Who slimed Blanco?

Maybe the Post will try to find out.

Just when I was going to write a gloomy post about how the Bushites had managed to achieve down-the-memory-hole status for that little matter of a senior Administration official telling the press about Gov. Blanco’s alleged failure to declare a state of emergency which she had in fact declared a week earlier, ever-helpful Josh Marshall points to this item from an on-line Q&A with Washington Post Associate Editor Robert Kaiser:

Berkeley, Calif.: The Post published an incorrect report that the La. Governor had not declared a state of emergency about a week after she had. A White House source was cited. Why didn’t you check this? Do you know why the White House provided false info? Were they that clueless or that dishonest? I think The Post owes us some answers about its own work and the White House on this.

Robert G. Kaiser: This seems a fair point to me. I’m sitting here answering questions so can’t immediately find out what our plans are, but I hope they include revisiting this matter for our readers’ benefit.

It might be helpful if someone reminded Mr. Kaiser of this promise in one of next week’s chats, and did the same for the senior editorial staff of Time. The major media and the right-bloggers are still writing up the latest anti-Blanco spin from the Bushites without mentioning that some of the previous spin has become inoperative.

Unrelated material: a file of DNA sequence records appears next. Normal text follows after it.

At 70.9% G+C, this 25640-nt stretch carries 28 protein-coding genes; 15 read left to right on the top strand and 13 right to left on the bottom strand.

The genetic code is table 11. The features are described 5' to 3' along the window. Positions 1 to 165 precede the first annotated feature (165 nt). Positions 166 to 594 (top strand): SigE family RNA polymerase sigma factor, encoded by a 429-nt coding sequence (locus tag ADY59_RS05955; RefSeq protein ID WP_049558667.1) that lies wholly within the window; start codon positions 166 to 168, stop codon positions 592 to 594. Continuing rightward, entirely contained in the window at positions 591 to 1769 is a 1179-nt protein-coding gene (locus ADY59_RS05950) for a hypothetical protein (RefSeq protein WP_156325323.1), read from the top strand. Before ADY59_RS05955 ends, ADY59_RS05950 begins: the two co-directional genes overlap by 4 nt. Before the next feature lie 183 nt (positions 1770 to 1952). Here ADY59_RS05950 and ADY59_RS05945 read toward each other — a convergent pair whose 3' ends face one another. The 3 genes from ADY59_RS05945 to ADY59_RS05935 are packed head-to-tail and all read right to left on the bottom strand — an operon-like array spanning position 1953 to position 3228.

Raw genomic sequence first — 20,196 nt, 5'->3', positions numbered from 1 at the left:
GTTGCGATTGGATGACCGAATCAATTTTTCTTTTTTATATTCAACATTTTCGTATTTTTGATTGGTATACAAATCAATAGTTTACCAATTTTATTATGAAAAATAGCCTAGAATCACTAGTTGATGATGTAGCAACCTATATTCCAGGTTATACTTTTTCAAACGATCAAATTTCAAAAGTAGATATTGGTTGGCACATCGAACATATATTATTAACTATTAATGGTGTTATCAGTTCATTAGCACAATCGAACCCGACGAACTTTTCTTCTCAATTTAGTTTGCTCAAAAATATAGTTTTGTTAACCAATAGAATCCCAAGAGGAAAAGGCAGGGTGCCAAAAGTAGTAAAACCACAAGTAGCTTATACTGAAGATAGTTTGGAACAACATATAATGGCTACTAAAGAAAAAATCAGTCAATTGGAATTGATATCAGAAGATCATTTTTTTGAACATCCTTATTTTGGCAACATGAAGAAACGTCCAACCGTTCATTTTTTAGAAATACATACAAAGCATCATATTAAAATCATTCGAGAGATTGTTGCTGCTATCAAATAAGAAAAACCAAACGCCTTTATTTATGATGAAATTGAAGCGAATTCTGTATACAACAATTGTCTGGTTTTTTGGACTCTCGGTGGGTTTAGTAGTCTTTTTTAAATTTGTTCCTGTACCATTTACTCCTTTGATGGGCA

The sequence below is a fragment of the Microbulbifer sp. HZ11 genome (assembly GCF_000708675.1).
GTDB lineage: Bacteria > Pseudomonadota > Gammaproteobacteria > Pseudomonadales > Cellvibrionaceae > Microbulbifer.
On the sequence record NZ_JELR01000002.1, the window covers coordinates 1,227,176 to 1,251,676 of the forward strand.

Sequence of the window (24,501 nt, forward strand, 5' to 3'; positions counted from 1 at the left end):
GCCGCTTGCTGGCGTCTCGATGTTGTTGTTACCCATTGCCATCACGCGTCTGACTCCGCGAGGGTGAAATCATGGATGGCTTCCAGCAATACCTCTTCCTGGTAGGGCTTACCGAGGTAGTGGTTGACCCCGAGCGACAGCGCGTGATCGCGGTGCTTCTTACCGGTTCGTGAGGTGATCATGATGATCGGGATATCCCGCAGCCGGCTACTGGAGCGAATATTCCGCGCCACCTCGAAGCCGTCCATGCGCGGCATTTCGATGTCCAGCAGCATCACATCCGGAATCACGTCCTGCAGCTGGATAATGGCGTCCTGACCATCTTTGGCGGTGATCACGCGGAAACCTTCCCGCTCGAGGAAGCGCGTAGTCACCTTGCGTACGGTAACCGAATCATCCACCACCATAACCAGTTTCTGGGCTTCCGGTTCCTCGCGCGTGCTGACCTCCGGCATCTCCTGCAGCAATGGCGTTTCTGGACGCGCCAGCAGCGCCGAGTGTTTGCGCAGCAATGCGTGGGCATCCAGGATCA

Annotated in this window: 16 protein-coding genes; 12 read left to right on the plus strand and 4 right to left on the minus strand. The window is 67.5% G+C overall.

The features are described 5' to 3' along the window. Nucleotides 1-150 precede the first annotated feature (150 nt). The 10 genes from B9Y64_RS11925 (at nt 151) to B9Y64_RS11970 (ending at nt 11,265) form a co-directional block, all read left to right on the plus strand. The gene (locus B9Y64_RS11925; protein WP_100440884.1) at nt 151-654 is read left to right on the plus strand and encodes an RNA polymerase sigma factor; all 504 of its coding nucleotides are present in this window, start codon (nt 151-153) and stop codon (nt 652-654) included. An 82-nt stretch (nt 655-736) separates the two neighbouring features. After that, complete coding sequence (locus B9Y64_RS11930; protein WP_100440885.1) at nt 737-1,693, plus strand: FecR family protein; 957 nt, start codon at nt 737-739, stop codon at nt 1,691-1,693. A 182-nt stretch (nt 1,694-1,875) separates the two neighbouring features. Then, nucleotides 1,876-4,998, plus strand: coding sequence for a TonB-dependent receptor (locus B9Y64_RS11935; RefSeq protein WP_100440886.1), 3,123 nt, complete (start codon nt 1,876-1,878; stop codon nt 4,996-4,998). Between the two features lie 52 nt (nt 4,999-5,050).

Author: Mark Kleiman

Professor of Public Policy at the NYU Marron Institute for Urban Management and editor of the Journal of Drug Policy Analysis. Teaches about the methods of policy analysis about drug abuse control and crime control policy, working out the implications of two principles: that swift and certain sanctions don't have to be severe to be effective, and that well-designed threats usually don't have to be carried out. Books: Drugs and Drug Policy: What Everyone Needs to Know (with Jonathan Caulkins and Angela Hawken) When Brute Force Fails: How to Have Less Crime and Less Punishment (Princeton, 2009; named one of the "books of the year" by The Economist Against Excess: Drug Policy for Results (Basic, 1993) Marijuana: Costs of Abuse, Costs of Control (Greenwood, 1989) UCLA Homepage Curriculum Vitae Contact: Markarkleiman-at-gmail.com